Executive Committee Roles and Responsibilities
Elected at the conclusion of IATC, the executive holds the responsibility of fulfilling the business of ATIC. Each position carries with it expectations for sub-committee development as needed to meet ATIC mission. The executive is nominated and elected by ATIC members. It is intended that the Chair of the executive committee will have previously held an executive committee position. Members of the executive committee recruit sub-committees as needed to fulfil their roles.
ATIC is currently chaired by 4 people making up the ‘co-chair’ positions. The current co-chairs are: Carina Ribe Fernee (Norway), Amy Horn (New Zealand), Virginie Gargano (Canada) and Stephan Natynczuk (England). Their roles, contact and short personal descriptions are below.
|Amy Horn (NZ)||Advancing the field of practice and keeping website updated.|
|Virginie Gargano (Can)||International representatives|
|Carina Ribe Fernee (Nor)||Link to 9IATC, Norway, 2021|
|Stephan Natynczuk (UK)||Consolidation of ATIC, strategy|
Carina Ribe Fernee works as a clinician and researcher at the Department of child and adolescent mental health at Sørlandet Hospital in Southern Norway. She is part of the Friluftsteam which have integrated friluftsliv–or the simple life outdoors–into the mental health services for adolescents. Carina attended her first International Adventure Therapy Conference (IATC) in Denver in 2015, where she became a Norwegian representative in the Adventure Therapy International Committee (ATIC). Since the 8IATC in Australia Carina is one of four co-chairs of ATIC for the 2018-2021 time period, where her main task is the coordination of the 9IATC-related communication between the local organizing committee in Norway and the international community. Make sure to pencil in NORWAY 9IATC JUNE 2021 in your calendars. Velkommen til Norge, alle sammen!
Amy Horn has been working in the outdoors for over 15 years with a focus on developmental and therapeutic outcomes. She works with a NGO Adventure Specialties Trust in New Zealand where they partner with other community service providers to offer adventure therapy experiences from half and day through to multi day expeditions. Amy attended her first International Adventure Therapy Conference (IATC) in Denver in 2015, where she became the representative for New Zealand on ATIC. She has been a key part of the re-establishment of the adventure therapy network for practitioners in New Zealand over the past 4 years. She is excited about seeing the consolidation and growth of the field of adventure therapy internationally – and hopes to contribute to this through her role on the International Committee Chair!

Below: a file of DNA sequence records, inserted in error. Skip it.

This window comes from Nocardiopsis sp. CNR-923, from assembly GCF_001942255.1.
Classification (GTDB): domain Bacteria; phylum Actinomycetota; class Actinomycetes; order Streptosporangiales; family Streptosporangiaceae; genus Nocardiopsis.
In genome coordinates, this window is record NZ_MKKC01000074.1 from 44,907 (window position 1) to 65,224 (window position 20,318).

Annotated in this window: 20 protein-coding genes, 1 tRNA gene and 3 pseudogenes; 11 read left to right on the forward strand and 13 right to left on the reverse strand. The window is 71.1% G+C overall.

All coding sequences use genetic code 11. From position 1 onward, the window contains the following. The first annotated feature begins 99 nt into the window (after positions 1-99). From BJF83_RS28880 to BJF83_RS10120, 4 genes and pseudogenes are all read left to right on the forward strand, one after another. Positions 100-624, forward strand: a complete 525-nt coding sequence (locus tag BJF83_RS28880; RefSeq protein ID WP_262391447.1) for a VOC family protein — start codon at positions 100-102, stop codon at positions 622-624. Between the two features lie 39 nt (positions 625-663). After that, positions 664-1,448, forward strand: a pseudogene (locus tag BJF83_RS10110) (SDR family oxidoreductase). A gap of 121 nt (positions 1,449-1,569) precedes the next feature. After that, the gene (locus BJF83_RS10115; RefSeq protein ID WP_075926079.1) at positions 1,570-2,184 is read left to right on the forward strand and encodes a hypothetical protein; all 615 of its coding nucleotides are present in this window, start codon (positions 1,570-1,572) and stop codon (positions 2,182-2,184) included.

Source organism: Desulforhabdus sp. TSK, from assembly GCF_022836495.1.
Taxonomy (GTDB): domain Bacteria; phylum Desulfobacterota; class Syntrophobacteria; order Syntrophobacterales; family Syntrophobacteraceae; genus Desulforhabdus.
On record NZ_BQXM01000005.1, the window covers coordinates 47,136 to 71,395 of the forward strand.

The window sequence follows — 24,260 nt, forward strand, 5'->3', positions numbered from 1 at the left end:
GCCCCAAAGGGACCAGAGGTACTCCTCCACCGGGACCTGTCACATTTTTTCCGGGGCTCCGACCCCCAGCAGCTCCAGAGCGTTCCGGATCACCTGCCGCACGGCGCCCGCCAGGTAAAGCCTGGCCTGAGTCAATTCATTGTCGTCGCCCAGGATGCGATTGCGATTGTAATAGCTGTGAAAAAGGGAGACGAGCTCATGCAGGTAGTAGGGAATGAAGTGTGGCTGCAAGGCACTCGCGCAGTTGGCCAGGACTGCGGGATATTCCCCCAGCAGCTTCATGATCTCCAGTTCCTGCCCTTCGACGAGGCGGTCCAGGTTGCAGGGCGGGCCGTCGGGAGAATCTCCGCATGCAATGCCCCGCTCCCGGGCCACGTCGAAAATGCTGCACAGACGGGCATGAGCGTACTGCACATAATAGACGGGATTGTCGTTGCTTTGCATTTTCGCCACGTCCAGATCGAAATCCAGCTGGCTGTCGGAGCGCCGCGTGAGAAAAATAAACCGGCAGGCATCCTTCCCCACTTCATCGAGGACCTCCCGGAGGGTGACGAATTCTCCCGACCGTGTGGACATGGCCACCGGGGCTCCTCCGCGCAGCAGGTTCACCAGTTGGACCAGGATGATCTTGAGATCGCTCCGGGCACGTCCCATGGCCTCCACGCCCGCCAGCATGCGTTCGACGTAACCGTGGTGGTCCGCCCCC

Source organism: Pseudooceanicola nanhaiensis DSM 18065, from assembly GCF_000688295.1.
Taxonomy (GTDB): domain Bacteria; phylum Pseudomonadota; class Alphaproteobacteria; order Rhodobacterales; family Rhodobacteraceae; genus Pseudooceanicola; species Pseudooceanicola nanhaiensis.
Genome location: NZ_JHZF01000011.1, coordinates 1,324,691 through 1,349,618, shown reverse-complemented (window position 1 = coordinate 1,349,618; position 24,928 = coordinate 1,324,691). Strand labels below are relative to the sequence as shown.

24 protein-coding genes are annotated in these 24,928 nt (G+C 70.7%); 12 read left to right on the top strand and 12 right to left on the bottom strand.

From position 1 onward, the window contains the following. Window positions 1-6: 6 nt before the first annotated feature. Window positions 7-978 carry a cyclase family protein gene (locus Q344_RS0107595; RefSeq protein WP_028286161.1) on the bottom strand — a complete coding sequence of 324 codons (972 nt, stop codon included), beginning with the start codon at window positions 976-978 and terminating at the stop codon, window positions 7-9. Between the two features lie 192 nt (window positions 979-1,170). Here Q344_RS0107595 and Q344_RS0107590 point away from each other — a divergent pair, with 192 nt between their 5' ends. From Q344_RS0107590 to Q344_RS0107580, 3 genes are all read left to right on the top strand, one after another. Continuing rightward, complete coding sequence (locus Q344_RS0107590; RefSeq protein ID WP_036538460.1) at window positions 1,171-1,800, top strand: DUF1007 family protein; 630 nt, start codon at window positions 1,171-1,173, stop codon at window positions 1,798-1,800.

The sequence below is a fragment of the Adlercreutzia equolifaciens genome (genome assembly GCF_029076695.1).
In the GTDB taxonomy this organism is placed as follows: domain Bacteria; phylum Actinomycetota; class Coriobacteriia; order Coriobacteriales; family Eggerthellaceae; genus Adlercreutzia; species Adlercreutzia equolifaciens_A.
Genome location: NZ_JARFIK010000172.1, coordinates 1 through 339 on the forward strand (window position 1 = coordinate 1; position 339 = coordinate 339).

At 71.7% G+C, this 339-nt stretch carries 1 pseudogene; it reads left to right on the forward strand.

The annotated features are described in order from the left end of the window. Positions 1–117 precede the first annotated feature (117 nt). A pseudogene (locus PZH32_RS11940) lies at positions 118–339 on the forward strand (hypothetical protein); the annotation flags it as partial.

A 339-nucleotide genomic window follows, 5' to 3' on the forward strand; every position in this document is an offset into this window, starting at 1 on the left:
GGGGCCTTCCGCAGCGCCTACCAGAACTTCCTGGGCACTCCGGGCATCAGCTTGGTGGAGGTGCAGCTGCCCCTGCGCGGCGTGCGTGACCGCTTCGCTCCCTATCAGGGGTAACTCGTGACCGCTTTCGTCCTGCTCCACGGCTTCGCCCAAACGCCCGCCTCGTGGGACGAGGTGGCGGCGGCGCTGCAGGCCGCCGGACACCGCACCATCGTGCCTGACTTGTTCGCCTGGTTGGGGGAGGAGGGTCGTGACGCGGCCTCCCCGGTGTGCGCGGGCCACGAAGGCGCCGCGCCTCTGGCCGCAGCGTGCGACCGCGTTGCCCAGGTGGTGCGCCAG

As a guide and a facilitator in different types of programs (adventure therapy and outdoor
education), Virginie Gargano has spent years in the field while pursuing her studies in an
Outdoor adventure program at the bachelor level, then in Social work for her master’s and
PhD degree. She has worked with a diversity of organizations, at Université du Québec à
Chicoutimi (UQAC)’s outdoor program, at Ottawa University and at the National Outdoor
Leadership School (NOLS). Being responsible for creating and executing many adventure
therapy and outdoor education programs in Québec over the years has led her to become a
leading figure her field. Virginies main task on the co-chair is supporting the international representatives.